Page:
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The first century BC was a watershed for the development of the Roman state. It was a century characterized by near-incessant warfare and political strife in Rome, evidence that a new form of government was necessary to rule over its new extensive conquests. It was becoming apparent to the traditional ruling elite that the ancient military superpower was beginning to undergo an uneasy transition from republic to imperial power. Central in this change were the actions of the First Triumvirate: an alliance between the most powerful men in Rome.
The Triumvirate was composed of Gnaeus Pompey Magnus, Marcus Licinius Crassus, and Gaius Julius Caesar, and together these individuals combined their vast political influence to reduce the Roman Senate to a mere charade. Together, they eked out a place for themselves at the head of the Roman state. Through their efforts, Gaul, Spain and Syria came firmly into the Roman fold.
However, like all things true to the Roman Republic, the First Triumvirate was not invulnerable to outside coercion and manipulation. Soon, it too began to show signs of corruption, and each man started to suspect the other of looming betrayal. These misgivings would seep through the alliance until the poison had successfully turned the members of the First Triumvirate against one another. The political tension, and the ensuing war, would fundamentally alter the very fabric of the Roman state forever. From the chaos of the Triumvirate, a new form of government would take root: the Roman monarchy we now know as the Empire.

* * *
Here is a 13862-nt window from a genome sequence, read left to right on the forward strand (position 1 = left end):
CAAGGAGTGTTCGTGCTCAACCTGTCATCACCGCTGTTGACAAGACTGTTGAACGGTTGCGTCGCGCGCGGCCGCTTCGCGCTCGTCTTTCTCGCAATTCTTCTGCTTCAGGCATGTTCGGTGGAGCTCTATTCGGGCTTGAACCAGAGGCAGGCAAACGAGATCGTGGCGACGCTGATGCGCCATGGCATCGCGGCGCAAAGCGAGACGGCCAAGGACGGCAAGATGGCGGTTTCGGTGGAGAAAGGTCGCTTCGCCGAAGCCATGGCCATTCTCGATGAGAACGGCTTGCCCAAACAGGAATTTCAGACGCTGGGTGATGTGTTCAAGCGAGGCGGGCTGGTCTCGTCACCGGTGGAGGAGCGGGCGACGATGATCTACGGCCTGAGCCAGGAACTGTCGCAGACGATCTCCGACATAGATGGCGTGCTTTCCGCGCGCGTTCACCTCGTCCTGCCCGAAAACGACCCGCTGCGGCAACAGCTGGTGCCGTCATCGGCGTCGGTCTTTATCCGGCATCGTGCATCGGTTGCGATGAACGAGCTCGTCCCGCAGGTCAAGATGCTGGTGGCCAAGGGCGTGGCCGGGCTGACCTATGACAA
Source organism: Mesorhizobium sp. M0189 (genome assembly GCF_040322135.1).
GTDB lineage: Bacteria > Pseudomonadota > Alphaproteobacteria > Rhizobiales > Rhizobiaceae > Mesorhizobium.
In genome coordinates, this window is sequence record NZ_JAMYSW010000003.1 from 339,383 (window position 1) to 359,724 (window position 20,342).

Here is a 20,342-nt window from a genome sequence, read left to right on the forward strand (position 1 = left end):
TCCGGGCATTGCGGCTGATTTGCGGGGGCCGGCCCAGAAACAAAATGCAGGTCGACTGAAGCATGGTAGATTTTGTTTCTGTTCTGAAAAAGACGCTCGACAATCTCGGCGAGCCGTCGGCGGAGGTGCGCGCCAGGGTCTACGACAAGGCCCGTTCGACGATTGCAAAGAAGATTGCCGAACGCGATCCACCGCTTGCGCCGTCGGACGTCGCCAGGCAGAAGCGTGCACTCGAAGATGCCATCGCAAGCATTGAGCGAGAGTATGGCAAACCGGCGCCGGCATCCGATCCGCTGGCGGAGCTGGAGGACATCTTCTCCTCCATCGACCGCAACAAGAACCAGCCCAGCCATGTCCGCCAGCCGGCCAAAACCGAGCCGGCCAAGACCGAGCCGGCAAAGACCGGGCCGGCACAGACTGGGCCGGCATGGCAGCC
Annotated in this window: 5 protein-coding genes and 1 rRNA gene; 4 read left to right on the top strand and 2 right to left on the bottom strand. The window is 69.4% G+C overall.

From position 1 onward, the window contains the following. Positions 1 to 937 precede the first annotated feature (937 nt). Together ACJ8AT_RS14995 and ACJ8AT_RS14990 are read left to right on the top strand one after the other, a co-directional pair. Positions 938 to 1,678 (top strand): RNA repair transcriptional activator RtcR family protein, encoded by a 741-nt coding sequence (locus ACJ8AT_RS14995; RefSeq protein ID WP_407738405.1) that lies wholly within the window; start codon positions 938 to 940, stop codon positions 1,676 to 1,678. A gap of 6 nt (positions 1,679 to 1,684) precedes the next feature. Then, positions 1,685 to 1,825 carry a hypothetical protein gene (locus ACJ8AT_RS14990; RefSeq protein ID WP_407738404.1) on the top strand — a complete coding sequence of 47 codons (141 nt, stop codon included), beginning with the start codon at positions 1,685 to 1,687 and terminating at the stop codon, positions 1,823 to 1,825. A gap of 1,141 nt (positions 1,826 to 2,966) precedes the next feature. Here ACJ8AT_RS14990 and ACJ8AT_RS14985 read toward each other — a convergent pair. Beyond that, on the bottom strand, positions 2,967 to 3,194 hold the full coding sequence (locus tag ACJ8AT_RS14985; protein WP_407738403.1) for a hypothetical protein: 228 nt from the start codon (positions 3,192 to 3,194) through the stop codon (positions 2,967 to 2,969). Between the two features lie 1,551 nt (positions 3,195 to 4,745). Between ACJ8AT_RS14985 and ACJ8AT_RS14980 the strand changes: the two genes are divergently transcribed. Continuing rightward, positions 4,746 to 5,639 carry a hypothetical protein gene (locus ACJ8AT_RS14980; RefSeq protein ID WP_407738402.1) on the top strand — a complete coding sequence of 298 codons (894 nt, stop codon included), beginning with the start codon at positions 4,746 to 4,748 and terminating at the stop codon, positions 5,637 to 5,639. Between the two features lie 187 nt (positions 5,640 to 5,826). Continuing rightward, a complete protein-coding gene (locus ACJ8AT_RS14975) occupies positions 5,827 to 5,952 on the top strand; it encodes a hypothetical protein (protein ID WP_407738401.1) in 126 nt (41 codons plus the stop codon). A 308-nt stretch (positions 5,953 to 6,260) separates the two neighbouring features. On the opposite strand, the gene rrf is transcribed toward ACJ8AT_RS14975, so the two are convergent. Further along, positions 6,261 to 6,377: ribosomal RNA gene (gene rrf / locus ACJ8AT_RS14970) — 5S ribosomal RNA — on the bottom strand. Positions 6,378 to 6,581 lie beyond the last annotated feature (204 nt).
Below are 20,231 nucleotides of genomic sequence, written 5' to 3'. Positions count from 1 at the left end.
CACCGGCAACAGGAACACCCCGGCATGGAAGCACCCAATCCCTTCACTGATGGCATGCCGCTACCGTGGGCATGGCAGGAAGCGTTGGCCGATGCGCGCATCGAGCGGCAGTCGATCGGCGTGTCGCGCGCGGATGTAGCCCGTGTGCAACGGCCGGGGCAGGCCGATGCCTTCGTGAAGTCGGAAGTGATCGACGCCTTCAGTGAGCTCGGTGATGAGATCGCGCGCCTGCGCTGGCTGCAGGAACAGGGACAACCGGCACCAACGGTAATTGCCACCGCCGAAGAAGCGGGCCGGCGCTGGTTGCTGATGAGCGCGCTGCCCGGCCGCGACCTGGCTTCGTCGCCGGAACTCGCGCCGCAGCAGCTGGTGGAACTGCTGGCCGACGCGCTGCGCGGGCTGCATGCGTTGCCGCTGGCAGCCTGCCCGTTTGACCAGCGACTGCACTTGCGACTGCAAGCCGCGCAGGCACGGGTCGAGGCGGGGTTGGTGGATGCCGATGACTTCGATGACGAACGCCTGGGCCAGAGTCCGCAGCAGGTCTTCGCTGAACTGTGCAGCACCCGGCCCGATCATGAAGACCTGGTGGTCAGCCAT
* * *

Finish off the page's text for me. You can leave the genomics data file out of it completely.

The only reason I finished this was because it was short. I otherwise would have abandoned it
I bought because I am reading Robert Harris' (3 of 3 in the trilogy): "Dictator", essentially the same time period told from Cicero's viewpoint ( actually, his servant Tiro). Two reasons why I disliked The First Triumvirate. One, the narrator. Somehow, he managed to be both too fast, and too boring, simultaneously. Two, the content. Instead of discussing how the Triumvirate came together, the relationship between the men, it focused mainly, not completely, but mainly, on the singular stories of each individual man. In other words, a discussion, on and on and on, of Caesar's battles in Gaul. And Pompey's battles.Then Crassus' fall in Syria. Battle. By battle. By battle.
To be fair, the book somewhat touches on the impact of the Triumvirate, it's effect on the Republic, but compared to what I have described above...not so much.
This, combined with the very poor narration, causes me to conclude: give this a pass. Even if you are wanting a brief history of what -appears - to be interesting. There are far better histories (books) of this fascinating time.
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